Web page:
Christmas As Major And Traditional Holiday
Christmas is an annual holiday when Christians celebrate the birth of Jesus in churches while others go about exchanging gifts and celebrating friends’ parties.
It is on December 25th.
There have been plenty of Christmas traditions including dinner, exchange of cards, posing as Santa, putting up home decorations like Christmas tree and preparing recipes.
Western households tend to be decorated inside out with colorful lights and holiday decorations. They normally put in extra efforts on spreading goodwill, compassion and peace throughout the Christmas holidays.
Western countries tend to celebrate longer considering the fact that Christmas and New Year is just a week combined while Middle-East and Asia tends to do so only on those special days.
Armenian Apostolic Church celebrates Christmas on January 6th. Eastern Orthodox churches celebrate Christmas on January 7th. The date is simply tradition and is not regarded as Jesus’ actual date of birth.
The word Christmas originates from 2 words: Christ’s mass. Many of the seasons decorations led back toChrist’s birth like Nativity managers, star ornaments along with the giving of gifts.
Christmas day in the Middle ages was more of a festival. King William I of England chose Christmas Day to get crowned king in 800.
During the Reformation, Protestants condemned the celebration of Christmas as mere trappings, while Catholics promoted the festival like a religious event.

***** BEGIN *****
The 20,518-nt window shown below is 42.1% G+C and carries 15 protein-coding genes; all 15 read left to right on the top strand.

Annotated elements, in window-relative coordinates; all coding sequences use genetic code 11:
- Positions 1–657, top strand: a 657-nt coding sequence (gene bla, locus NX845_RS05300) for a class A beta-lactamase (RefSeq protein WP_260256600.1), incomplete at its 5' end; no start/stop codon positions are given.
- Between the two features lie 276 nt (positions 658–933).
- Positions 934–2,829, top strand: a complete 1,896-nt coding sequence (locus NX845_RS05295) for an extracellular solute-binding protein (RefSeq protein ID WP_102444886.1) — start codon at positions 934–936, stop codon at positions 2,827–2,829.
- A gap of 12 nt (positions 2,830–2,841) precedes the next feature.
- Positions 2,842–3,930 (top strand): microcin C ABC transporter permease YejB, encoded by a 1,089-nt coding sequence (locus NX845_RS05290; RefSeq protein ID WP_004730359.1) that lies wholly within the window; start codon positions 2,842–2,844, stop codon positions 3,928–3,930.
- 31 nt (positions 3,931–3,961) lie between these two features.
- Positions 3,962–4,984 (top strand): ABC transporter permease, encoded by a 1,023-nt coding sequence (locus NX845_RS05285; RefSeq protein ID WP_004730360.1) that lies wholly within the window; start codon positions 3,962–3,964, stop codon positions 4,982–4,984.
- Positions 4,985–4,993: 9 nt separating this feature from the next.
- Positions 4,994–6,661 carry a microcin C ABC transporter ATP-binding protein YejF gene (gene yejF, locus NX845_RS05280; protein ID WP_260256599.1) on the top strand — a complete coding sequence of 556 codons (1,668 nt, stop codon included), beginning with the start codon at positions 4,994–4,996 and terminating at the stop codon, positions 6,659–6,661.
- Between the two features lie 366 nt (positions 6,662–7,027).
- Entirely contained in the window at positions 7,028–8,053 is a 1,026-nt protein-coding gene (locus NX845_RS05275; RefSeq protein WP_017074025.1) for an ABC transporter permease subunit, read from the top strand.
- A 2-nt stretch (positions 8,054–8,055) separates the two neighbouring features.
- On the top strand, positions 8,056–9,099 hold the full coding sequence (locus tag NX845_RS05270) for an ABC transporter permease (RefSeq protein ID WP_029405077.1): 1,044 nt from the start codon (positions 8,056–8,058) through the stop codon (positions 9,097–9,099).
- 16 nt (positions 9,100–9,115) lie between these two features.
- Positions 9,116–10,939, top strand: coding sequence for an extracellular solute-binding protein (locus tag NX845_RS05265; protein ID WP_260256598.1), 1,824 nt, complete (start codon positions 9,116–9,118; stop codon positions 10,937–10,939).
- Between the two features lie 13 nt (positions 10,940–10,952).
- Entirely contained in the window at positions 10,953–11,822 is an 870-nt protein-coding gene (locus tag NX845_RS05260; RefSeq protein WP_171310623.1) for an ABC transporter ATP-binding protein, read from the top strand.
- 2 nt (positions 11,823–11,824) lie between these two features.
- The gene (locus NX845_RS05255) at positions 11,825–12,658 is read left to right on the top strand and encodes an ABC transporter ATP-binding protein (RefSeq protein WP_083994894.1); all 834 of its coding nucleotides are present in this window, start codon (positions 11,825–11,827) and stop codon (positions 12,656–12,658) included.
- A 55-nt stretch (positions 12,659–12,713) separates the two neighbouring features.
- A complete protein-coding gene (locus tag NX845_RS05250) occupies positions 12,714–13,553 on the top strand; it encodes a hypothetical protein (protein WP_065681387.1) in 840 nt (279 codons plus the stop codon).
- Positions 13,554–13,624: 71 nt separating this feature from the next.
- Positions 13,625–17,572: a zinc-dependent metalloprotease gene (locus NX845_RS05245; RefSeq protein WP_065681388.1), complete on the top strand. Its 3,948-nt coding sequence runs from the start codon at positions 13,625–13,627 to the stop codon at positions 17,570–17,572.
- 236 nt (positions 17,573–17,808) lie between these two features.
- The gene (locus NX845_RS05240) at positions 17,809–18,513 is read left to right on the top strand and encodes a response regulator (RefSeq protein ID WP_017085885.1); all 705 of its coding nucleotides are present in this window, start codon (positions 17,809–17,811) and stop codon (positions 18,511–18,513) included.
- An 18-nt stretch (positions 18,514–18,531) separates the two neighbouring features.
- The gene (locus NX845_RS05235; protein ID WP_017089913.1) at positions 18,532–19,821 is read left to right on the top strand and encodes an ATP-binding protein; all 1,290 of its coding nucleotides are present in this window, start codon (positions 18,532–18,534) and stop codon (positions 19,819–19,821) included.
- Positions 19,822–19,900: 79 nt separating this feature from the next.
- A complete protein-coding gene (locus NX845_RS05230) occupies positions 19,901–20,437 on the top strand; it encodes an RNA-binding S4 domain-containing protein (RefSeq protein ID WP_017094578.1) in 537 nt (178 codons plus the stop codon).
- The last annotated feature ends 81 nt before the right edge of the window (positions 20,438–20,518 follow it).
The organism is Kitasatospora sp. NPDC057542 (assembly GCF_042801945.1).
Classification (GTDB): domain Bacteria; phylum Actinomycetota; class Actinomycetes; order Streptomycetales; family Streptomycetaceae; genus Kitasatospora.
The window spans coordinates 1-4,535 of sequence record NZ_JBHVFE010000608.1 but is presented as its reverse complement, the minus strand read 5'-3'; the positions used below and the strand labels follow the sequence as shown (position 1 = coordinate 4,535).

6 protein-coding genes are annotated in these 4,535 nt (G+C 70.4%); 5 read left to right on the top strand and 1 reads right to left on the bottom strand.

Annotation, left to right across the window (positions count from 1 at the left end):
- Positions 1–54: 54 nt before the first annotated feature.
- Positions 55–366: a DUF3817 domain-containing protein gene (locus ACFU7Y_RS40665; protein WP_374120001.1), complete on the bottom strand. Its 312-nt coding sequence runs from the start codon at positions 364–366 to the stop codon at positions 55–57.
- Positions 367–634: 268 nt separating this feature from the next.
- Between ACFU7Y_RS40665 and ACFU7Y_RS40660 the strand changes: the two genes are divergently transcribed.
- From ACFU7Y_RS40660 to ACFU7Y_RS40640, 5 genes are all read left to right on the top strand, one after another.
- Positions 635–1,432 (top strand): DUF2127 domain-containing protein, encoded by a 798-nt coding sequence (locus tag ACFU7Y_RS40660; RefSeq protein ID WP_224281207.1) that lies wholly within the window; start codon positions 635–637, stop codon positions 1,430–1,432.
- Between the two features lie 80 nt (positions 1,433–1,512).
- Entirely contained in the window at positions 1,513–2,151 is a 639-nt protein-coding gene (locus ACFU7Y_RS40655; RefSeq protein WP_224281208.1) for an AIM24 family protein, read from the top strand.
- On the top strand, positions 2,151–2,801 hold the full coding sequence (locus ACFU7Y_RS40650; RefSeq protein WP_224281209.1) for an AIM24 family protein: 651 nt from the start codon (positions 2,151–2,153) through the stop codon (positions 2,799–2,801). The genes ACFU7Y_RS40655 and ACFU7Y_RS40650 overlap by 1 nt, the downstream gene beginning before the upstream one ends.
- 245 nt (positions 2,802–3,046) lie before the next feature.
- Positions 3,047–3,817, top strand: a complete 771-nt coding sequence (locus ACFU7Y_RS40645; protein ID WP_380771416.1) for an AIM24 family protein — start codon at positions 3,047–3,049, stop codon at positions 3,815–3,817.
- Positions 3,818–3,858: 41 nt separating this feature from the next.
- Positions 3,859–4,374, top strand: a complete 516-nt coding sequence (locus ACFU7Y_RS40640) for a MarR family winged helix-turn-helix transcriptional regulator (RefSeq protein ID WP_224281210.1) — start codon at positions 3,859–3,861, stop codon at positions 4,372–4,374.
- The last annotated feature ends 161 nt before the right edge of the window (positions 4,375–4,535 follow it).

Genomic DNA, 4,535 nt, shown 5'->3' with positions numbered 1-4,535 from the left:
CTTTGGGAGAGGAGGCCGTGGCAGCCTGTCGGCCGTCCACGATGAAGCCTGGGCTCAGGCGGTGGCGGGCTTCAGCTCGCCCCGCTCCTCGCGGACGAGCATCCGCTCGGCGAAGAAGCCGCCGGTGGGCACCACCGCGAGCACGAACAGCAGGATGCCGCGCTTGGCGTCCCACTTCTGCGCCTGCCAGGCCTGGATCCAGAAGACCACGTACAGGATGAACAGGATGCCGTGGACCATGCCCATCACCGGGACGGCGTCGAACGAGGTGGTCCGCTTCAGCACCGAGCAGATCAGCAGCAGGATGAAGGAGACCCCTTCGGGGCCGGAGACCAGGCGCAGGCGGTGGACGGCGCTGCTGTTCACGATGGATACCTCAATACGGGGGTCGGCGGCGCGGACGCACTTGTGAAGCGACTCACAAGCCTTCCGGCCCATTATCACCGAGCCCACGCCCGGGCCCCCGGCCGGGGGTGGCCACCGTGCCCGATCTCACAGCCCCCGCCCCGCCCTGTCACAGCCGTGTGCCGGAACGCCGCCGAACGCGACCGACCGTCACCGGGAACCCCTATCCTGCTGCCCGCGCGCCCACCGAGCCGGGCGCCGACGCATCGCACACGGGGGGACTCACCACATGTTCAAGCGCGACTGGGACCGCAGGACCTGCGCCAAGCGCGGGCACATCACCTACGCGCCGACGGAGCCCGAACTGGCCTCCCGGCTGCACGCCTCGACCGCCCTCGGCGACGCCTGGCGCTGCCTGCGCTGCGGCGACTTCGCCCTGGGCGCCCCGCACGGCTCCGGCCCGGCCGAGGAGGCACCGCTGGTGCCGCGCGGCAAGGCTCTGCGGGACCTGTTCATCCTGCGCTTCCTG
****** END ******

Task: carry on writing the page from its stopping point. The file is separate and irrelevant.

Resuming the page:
Colonial America saw the Puritans forbidding the trappings of the Christmas celebration. Hence it was outlawed in Boston in 1659 to 1681. However Christian residents of Virginia and New York celebrated the holiday.
Charles Dickens’ book A Christmas Carol, published in 1843 did much to rejuvenate Christmas.
It was to spread goodwill and compassion. Washington Irving also wrote short stories about Christmas along with the Twas the Night Before Christmas poem by Clement Clarke.
There was great controversy within the 20th century on the nature of Christmas. The issue was taken to trial many times to decide due to the view which a federal holiday would have been a violation of separation of church while stating.
On December 6th, 1999, the verdict for Ganulin vs. United States stated that the establishment of Christmas Day as a legal public holiday will not violate the Establishment Clause since it has a secular purpose.
This decision was later upheld on December 19, 2000 through the U.S. Supreme Court. Many Christians believe Christmas has become too secular.
So it is common to hear cries of getting back to the true meaning of Christmas rather than just as another holiday.